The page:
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The bear market is back for Buffalo-area stocks -- but so far, it's been comparatively tame.

In a quarter where the stock market took a brutal beating, the 5.3 percent loss by the stocks of companies based in the Buffalo area is something most investors would gladly accept.

Even though the local stocks endured their worst quarter in almost two years in the aftermath of the terrorist attacks on New York City and Washington, D.C., their losses pale in comparison with the 15.8 percent drop in the Dow Jones Industrial Average.

Likewise, the local stocks' losses were about a third as big as the 15 percent drop in the Standard & Poor's 500, which suffered its worst quarter since the fourth quarter of 1987. And the local stocks looked like a shining star compared with the 30.6 percent plunge by the technology-laden Nasdaq composite index.

It's a pattern that has continued since the Sept. 11 terrorist hijackings. Since trading reopened on Wall Street six days after the attacks, the local stocks are down just 1.1 percent, while the Dow lost 7.9 percent, the S&P 500 has dropped 4.7 percent and the Nasdaq is off 11.6 percent.

But the outperformance of the local stocks is nothing new.

The local stocks have now beaten the Dow and the S&P 500 for six straight quarters, as the small company stocks that dominate the Buffalo Portfolio continue to gain appeal with investors, who are also dumping the technology shares they loved so dearly until last spring.

The local stocks, which badly trailed all of the major indexes when technology stocks were all the rage in 1998 and 1999, now have beaten the Nasdaq for five of the last six quarters.

Individually, though, it was still a rough quarter for the local stocks. Only eight of the 21 local stocks managed to go up during the quarter, while 13 went down and one was unchanged. Ten of the local stocks lost more than 10 Percent.

Among the winners, only three really had anything to brag about by posting gains of more than 10 percent. Evans Bancorp, the community bank that made a big splash by going public in early July, had far and away the best quarter, with its shares soaring by 67 percent.

It was the worst quarter for the local stocks since a 6.5 percent drop during the fourth quarter of 1999, which also was the last time the area's stocks lost value as a group.

M&T expected to shine

Most of the resilience shown by the local stocks can be traced to two groups, the region's defense contractors and its banks, as investors bet on increased military spending in the aftermath of the attacks and try to take a more conservative approach in uncertain times.

While Evans Bancorp was the runaway winner during the quarter, a pair of other local bank stocks, M&T Bank and First Niagara Financial Group, brushed off sluggish starts during the quarter and rose sharply during the three weeks after the terrorist strikes.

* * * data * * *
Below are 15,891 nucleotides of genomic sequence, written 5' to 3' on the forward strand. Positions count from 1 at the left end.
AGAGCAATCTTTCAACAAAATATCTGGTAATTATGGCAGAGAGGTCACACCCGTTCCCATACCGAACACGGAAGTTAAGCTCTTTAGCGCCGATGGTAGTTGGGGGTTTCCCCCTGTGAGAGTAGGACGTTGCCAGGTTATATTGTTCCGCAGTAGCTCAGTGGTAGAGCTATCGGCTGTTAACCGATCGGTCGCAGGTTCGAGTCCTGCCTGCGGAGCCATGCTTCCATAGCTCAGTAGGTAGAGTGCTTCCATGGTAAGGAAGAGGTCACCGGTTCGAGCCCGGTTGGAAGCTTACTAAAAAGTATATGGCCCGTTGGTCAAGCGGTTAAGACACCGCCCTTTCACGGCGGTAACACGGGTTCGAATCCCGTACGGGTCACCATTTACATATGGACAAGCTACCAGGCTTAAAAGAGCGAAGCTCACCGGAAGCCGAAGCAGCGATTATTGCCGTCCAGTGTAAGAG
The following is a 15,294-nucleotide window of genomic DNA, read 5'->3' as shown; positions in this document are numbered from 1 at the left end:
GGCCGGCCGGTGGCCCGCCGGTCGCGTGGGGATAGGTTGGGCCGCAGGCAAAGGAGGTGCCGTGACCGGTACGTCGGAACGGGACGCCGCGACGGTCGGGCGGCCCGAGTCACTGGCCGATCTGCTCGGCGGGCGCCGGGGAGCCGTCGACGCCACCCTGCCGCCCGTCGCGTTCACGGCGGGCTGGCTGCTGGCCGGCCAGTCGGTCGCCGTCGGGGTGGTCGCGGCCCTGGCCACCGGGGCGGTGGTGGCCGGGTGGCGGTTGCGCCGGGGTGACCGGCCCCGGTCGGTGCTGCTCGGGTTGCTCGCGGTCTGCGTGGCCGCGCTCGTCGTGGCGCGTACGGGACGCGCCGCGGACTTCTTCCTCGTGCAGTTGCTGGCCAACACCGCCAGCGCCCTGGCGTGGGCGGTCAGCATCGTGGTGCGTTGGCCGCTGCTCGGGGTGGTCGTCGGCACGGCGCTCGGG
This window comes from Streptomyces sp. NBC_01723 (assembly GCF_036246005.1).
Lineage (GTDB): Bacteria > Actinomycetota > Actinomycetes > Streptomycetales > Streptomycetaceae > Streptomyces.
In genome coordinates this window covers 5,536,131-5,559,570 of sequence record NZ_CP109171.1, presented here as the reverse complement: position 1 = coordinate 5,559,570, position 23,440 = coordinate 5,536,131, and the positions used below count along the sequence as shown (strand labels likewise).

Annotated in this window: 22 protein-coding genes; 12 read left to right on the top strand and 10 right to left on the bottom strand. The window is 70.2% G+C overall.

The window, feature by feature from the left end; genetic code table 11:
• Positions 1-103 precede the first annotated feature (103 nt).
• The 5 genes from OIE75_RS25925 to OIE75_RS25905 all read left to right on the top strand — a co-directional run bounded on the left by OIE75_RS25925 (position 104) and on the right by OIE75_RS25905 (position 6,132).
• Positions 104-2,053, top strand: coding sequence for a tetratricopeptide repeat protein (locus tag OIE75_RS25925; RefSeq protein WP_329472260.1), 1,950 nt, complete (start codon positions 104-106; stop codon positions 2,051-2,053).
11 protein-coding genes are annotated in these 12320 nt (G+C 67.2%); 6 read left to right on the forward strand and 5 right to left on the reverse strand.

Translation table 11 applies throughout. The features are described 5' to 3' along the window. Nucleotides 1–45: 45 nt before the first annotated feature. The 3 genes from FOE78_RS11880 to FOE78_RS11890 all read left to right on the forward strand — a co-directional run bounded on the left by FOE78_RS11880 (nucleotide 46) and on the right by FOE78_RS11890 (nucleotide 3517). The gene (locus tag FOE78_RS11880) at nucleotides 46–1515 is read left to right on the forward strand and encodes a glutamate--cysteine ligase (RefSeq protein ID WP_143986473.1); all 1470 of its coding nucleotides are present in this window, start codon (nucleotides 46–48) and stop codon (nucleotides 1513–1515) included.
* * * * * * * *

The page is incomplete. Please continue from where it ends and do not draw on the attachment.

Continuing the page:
Morgan Stanley analyst Adam Compton, who recently upgraded his rating on M&T's stock to a strong buy, said he expects the Buffalo-based banking company to shine.

"M&T continues to be our top pick among the mid-cap banks, given its strong management, excellent credit risk capabilities and history of consistently outgrowing the banking industry in both good economic times and bad," he said.

Investors also looked favorably on a pair of small local defense contractors. Taylor Devices, the North Tonawanda shock absorber manufacturer that has a sizable military business, gained 21.9 percent as its earnings continue to rise. The stock also got a strong boost in the wake of the terrorist attacks, gaining almost 13 percent over the last three weeks.

Region's hottest stock

Nervous investors also turned to Wilson Greatbatch Technologies, the Clarence battery maker that provides the power source for the new implantable artificial heart. Its stock soared by 15.8 percent in the last three weeks, making it the region's hottest stock over that period, although it was up only 1 percent for the whole quarter.

Servotronics, long one of the region's sleepier stocks, had a wild quarter, soaring as high as $8.90 on Sept. 20 during a furious surge that began after trading resumed on Sept. 17, before falling back almost as much in the week that followed. Even so, the Elma servovalve and cutlery manufacturer's stock finished the quarter up 10.1 percent.

Among the losers, the tech wreck took its toll on both Rand Capital Corp. and Computer Task Group. Rand plunged 50 percent, while CTG dropped 45 percent.

Rand, a Buffalo venture capital firm, appeared to hit a grand slam earlier this year when one of its investments was taken over by Advanced Digital Technologies, a data storage company. But that grand slam turned into more of a two-run homer as ADIC's stock fell steadily in the months after the deal was announced, reducing Rand's potential profit from the investment.

Rand, which does not intend to hang on to the ADIC shares, has been free to sell its ADIC shares since mid-August and the data storage maker's stock still is trading for a bit more than the $10 per share price that Rand has valued the stock at in its portfolio.

Computer Task Group shares, which began 2000 at $14.81, now are worth just $2 as the Buffalo-based information technology firm continues to struggle with a soft market for the computer services it provides and is working with its third chief executive officer in 15 months.


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